Make sure to sample a range of the gîte d'étapes. These establishments have some similarities to UK youth hostels, but operated either privately (most are family run small businesses) or by the local community (gîte communal). Many gîtes d'étape are in sympathetically restored old traditional buildings, typically accommodating between ten and thirty people. All have hot showers. Dinner is usually provided in a gîte d'étape and this nearly always consists of excellent home cooking, often at a much better standard than that available in tourist restaurants. Most gîtes d'étape also have a fully equipped kitchen for those wishing to prepare their own food. Accommodation is in a traditional dortoir, usually of four, six or eight beds, but increasingly these days, rooms for two are also available at little extra cost. Demi-pensions are common and usually offer the best value for money. You will almost certainly meet other like-minded outdoor people here, usually walkers, mountain bikers or cyclists, and these establishments are noted for their hospitality. The stay at a good gîte d'étape is one of the highlights of cycling in France. The gîte d'étape at Le Giraldès, is renowned for its excellent home-made cuisine and hospitality. You will probably be eating dinner with the family, a lengthy affair in a very homely atmosphere, where the courses seem to never stop coming!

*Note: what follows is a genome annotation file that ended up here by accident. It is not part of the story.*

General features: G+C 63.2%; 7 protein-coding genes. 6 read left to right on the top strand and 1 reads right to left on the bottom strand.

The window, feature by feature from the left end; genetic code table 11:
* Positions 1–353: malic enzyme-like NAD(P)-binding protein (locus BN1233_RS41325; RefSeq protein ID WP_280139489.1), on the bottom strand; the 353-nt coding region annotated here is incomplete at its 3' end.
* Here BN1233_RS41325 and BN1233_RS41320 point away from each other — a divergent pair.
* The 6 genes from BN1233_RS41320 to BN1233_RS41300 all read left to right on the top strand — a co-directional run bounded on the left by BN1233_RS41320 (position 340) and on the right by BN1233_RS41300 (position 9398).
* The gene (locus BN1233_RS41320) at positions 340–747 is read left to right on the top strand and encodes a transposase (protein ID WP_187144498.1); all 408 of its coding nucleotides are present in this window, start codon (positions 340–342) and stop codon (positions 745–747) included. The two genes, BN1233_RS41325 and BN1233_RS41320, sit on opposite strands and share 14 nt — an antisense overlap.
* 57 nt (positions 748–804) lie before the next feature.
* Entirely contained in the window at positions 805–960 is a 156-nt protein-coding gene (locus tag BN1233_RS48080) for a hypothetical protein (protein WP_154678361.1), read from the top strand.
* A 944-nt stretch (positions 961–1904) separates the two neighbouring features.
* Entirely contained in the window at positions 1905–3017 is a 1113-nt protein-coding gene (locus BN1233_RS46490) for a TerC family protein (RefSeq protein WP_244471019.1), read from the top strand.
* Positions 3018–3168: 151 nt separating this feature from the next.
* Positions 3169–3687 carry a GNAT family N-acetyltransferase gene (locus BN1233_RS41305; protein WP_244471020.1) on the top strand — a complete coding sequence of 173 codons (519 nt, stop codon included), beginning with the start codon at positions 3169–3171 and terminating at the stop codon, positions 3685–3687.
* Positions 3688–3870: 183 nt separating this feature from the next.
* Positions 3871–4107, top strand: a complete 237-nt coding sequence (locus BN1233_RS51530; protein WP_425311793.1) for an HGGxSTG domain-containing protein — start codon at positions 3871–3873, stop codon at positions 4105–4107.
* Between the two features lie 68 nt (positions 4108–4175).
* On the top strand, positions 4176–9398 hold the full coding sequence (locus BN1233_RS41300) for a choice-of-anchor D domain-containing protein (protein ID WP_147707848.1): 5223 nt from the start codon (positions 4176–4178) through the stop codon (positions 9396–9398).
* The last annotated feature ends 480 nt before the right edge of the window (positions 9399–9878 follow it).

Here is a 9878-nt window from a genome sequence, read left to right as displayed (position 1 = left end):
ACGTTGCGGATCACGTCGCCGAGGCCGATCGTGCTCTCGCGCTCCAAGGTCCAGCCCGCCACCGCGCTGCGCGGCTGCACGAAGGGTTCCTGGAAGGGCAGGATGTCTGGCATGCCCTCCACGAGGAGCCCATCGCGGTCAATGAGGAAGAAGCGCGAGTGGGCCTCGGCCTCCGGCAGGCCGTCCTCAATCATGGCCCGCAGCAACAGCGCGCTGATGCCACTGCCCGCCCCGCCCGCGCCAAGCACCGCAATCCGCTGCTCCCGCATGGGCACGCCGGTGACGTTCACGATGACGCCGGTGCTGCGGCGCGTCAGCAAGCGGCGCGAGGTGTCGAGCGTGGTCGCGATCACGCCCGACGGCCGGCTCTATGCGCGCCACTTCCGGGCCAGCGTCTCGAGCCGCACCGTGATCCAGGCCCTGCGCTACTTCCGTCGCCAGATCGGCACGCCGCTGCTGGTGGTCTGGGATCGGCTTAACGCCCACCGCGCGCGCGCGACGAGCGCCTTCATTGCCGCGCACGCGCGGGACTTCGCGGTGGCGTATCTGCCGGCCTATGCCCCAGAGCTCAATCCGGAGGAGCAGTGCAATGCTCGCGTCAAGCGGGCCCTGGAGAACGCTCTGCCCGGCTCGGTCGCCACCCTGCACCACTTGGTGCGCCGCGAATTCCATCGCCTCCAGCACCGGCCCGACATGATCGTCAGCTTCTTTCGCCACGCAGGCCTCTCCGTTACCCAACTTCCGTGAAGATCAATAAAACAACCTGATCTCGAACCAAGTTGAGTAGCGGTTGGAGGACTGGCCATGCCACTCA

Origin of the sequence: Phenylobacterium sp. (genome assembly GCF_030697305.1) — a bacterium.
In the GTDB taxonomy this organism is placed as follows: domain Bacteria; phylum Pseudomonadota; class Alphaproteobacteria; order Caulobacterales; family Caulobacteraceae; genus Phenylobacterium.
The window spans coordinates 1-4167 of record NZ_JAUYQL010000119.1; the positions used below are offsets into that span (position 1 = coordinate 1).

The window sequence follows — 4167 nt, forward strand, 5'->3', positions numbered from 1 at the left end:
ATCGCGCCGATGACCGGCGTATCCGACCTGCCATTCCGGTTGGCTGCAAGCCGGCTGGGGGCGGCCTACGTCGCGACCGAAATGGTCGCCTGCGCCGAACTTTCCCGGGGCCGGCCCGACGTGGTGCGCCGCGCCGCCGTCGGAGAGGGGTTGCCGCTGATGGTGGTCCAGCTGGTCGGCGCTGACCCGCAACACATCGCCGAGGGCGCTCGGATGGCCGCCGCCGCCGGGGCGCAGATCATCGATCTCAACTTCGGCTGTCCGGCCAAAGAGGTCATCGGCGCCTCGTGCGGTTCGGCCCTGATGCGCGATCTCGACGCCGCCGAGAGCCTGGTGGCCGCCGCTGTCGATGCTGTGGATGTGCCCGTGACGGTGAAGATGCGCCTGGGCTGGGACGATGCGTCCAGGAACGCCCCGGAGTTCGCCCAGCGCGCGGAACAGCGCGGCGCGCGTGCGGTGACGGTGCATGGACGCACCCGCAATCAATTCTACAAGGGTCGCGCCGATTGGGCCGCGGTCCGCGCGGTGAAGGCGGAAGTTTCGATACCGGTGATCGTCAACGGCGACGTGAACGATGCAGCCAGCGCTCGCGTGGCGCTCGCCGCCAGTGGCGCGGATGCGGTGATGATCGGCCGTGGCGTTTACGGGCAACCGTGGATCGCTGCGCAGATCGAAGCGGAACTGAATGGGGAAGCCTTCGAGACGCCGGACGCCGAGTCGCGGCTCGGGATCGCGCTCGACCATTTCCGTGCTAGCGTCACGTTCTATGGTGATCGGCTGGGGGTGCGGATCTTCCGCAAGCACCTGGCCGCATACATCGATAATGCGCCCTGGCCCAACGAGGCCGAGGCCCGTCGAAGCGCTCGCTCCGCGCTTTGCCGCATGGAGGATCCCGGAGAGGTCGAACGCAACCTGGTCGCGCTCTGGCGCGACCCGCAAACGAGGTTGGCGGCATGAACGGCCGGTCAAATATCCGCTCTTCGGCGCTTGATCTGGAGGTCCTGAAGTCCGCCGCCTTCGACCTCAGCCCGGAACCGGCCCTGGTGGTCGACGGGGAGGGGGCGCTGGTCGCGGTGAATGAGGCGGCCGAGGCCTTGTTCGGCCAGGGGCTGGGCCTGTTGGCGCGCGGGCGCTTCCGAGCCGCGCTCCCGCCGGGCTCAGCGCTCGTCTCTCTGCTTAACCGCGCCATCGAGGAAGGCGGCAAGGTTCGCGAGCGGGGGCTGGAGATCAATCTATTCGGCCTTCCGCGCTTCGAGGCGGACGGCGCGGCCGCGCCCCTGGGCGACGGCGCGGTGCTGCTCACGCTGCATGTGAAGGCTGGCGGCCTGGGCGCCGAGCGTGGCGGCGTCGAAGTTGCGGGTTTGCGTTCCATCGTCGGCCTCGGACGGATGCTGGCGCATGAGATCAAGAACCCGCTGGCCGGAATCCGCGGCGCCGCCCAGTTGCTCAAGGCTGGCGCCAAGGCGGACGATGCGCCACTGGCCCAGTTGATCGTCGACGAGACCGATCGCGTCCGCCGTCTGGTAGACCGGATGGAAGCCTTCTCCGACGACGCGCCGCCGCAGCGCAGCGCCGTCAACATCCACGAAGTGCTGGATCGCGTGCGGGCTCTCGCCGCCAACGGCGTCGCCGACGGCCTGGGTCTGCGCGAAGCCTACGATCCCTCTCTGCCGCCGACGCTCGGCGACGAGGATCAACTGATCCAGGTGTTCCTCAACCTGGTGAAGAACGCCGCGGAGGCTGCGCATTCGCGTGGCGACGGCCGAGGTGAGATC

Chambres d'hôtes are bed and breakfast establishments, similar to their British counterparts, although, of course, do not expect an English cooked breakfast. The cost always includes breakfast, but dinner is often not available, but can usually be taken in a nearby restaurant. Chambres d'hôtes are becoming more and more popular in France, and to attract foreign guests will often be signposted as “bed & breakfast”, “B & B”, or “zimmer-frei”.